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New Jeffco charter school given conditional go-ahead

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The Jeffco School Board gave a conditional approval to charter school Cornerstone Academy during their Feb. 6 regular board meeting.

The approval requires Cornerstone to meet all requirements by an April deadline in order to open this fall.

The approval, which passed on a 4-1 vote, came about after the school’s application was denied in November due to issues with the budget, site, parental and community involvement and special education plans.

Cornerstone submitted an appeal to the state, but withdrew its appeal and agreed to facilitation with Jeffco instead. Representatives from Cornerstone Academy and Jeffco Schools met on Feb. 3.

Under the terms of the agreement, Cornerstone Academy must meet all requirements by April 24 or the application will be denied, said John Peery, Jeffco Charter School Liaison.

“There was a recognition that budget was difficult, that the lack of start-up funds from the state had put a pretty good hole in their budget and they needed to fill that hole,” Peery said.

The requirements include:

  • a signed lease on a building deemed acceptable by the district
  • a balanced budget that conforms to all laws and district requirements
  • a detailed written description of how the charter school will serve students with special needs that is acceptable to the district
  • a detailed written description of governance and parental involvement that is acceptable to a district

“If they can do it, they get to move forward. If they cannot, they don’t,” Peery told the board.

If they meet all requirements by the deadline, the charter school will open in August 2014, though there is also a possibility that the school may not open until 2015 if securing an appropriate site exceeds the deadline.

“If they meet all the conditions except site, they have asked that they be given additional time to acquire a site,” Peery said.

This exception requires the other three conditions to have been satisfied. If they choose this option, Cornerstone could pursue an optional August 2015 opening date.

“We would have to have a separate discussion to extend it for a year if the site is not acceptable,” board president Ken Witt said.

Earlier in the meeting, Jeffco parent Lee Stevens told the board he had several concerns Cornerstone’s application, including the location of proposed sites and the amount of fundraising required for a balanced budget.

He questioned Cornerstone’s ability to raise $75,000 in donations when his child’s school, Devinny Elementary, only raises about $40,000 despite a very active PTA, multiple fundraisers and twice as many students as the charter school proposes to serve.

Stevens also noted that the district had already agreed to loan more than $849,000 to four existing charter schools.

That amount includes the $400,000 loan recently approved for Collegiate Academy.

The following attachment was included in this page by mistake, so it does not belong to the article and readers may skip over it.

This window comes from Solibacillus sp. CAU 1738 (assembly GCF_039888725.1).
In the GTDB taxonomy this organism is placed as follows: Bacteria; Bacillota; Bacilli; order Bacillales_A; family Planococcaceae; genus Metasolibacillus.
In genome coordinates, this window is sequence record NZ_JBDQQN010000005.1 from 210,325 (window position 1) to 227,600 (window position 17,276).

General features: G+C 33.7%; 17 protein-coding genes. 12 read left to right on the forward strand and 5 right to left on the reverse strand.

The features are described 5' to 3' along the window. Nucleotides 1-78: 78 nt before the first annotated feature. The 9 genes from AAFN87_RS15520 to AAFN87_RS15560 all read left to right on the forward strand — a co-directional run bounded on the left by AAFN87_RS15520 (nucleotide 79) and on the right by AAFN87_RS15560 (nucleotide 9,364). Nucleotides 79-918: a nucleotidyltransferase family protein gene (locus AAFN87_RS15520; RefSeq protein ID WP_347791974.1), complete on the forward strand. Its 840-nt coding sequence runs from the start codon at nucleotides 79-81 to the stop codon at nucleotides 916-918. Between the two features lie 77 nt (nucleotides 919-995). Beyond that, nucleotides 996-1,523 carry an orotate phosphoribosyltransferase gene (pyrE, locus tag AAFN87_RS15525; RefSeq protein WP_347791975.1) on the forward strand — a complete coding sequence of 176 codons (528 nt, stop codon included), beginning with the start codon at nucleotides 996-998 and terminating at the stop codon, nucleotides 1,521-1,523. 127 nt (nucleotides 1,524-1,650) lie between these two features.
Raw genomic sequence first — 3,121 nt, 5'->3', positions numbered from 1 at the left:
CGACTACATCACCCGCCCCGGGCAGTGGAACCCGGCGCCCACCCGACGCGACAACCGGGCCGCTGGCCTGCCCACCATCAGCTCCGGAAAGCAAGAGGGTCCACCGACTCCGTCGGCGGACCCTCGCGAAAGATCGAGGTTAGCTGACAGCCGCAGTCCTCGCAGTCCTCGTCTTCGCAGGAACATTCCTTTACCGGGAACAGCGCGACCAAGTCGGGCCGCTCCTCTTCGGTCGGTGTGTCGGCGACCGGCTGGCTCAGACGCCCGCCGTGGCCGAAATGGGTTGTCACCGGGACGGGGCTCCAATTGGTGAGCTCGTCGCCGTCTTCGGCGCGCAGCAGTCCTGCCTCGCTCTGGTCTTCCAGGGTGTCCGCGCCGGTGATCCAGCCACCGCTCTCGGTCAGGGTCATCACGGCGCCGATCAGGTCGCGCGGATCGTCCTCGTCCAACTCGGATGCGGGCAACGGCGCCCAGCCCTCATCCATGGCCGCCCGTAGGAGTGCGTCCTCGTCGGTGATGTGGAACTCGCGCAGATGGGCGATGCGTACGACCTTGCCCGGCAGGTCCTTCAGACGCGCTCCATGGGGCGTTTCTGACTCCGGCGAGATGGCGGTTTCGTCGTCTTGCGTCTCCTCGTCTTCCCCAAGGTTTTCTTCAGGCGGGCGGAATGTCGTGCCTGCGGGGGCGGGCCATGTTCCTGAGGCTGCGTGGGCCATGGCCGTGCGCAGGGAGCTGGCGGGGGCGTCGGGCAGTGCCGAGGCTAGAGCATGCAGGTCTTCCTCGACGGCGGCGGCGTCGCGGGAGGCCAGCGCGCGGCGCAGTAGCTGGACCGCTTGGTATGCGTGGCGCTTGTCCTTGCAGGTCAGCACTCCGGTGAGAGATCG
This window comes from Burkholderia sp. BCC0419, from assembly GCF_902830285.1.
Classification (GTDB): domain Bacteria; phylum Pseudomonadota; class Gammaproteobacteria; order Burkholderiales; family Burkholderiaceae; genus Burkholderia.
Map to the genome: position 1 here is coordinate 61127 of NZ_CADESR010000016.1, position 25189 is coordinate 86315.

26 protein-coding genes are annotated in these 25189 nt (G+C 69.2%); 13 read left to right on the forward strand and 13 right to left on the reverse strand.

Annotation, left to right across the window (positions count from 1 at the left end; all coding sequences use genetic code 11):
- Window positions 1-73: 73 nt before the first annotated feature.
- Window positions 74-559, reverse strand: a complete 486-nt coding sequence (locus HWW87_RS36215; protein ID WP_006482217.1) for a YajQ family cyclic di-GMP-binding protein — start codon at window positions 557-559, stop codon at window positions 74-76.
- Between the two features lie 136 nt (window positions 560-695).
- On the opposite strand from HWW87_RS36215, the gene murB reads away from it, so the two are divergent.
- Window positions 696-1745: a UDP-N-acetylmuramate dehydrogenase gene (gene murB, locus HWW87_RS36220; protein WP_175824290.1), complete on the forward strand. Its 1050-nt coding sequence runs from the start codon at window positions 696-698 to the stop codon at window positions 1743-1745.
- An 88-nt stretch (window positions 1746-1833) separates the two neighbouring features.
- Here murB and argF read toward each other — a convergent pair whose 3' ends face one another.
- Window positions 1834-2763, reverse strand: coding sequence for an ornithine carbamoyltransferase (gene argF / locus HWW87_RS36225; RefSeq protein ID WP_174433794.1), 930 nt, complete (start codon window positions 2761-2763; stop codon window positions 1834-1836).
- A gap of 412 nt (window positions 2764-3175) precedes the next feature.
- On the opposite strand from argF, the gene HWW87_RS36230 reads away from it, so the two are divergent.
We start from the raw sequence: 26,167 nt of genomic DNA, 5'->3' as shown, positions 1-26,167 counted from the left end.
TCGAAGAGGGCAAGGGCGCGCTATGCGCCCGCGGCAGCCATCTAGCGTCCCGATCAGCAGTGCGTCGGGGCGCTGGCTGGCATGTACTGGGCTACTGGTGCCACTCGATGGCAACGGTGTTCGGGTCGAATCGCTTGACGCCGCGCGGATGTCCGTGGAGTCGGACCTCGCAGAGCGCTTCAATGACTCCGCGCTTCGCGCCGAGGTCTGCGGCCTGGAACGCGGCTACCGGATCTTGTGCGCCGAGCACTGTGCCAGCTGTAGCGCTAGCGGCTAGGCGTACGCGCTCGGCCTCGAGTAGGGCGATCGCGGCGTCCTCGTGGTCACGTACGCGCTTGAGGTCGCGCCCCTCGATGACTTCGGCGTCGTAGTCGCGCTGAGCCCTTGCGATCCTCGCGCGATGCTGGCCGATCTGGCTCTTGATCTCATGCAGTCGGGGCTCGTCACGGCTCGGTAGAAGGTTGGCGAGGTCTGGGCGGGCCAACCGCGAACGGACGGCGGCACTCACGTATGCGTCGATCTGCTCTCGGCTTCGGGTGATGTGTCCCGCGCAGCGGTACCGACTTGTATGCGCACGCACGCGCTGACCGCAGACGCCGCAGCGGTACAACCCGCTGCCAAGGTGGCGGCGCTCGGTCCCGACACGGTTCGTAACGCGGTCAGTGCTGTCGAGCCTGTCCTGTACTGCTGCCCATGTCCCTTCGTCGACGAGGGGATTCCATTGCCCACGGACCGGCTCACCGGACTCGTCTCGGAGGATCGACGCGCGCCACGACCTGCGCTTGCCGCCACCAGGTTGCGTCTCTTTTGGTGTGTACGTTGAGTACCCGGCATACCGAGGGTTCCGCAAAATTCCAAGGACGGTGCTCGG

“With all due respect to the people from Cornerstone — and I do not doubt their sincerity — but if this were a regular business application and we were a venture capital firm or a bank, we would tell them ‘go back and do your homework,’” Stevens said.

“I struggle because earlier this evening, we had a conversation about Mountain Phoenix, which has already exceeded the appropriate amount of its loan. It owes $160,000 to a construction firm. That bill has not been paid,” board member Lesley Dahlkemper said.

“While I support choice, I support charters, my question to this board is when do we balance those budget issues?” Dahlkemper said, mentioning the loan recently given to Collegiate Academy and a separate $160,000 loan that had been exceeded by the Mountain Phoenix charter school.

“I think we also have a responsibility to think about what is in the very best interests of all 85,000 children, whether they get online education, whether they go to a neighborhood school or whether they go to a charter school,” she said.

Peery said the board could vote on one of three options: to approve Cornerstone Academy with the listed conditions, to approve the charter school with no conditions, or to deny the application.

If denied a second time, it would probably lead to the second level of appeal at the state board, Peery said.

When a charter school appeals a local school board decision to the state, the state can uphold the local decision or remand the application back to the district for reconsideration.

After a second appeal, the state can uphold the local decision or order the local district to approve the charter.

Board member John Newkirk noted that according to his research, there were two previous cases where the state board ordered Jeffco Schools to approve charter schools. He did not specify which schools those were or if they are still operating in Jeffco.

In response to a query after the meeting, Peery stated that although he remembered one case where the state required Jeffco to approve a charter after a second appeal, and possibly a second, neither of those schools opened. He said the district has not had any recent experiences with the state board.

The charter was approved on a 4-1 vote, with Fellman, Newkirk, Williams and Witt voting for the conditional approval, and Dahlkemper voting against.

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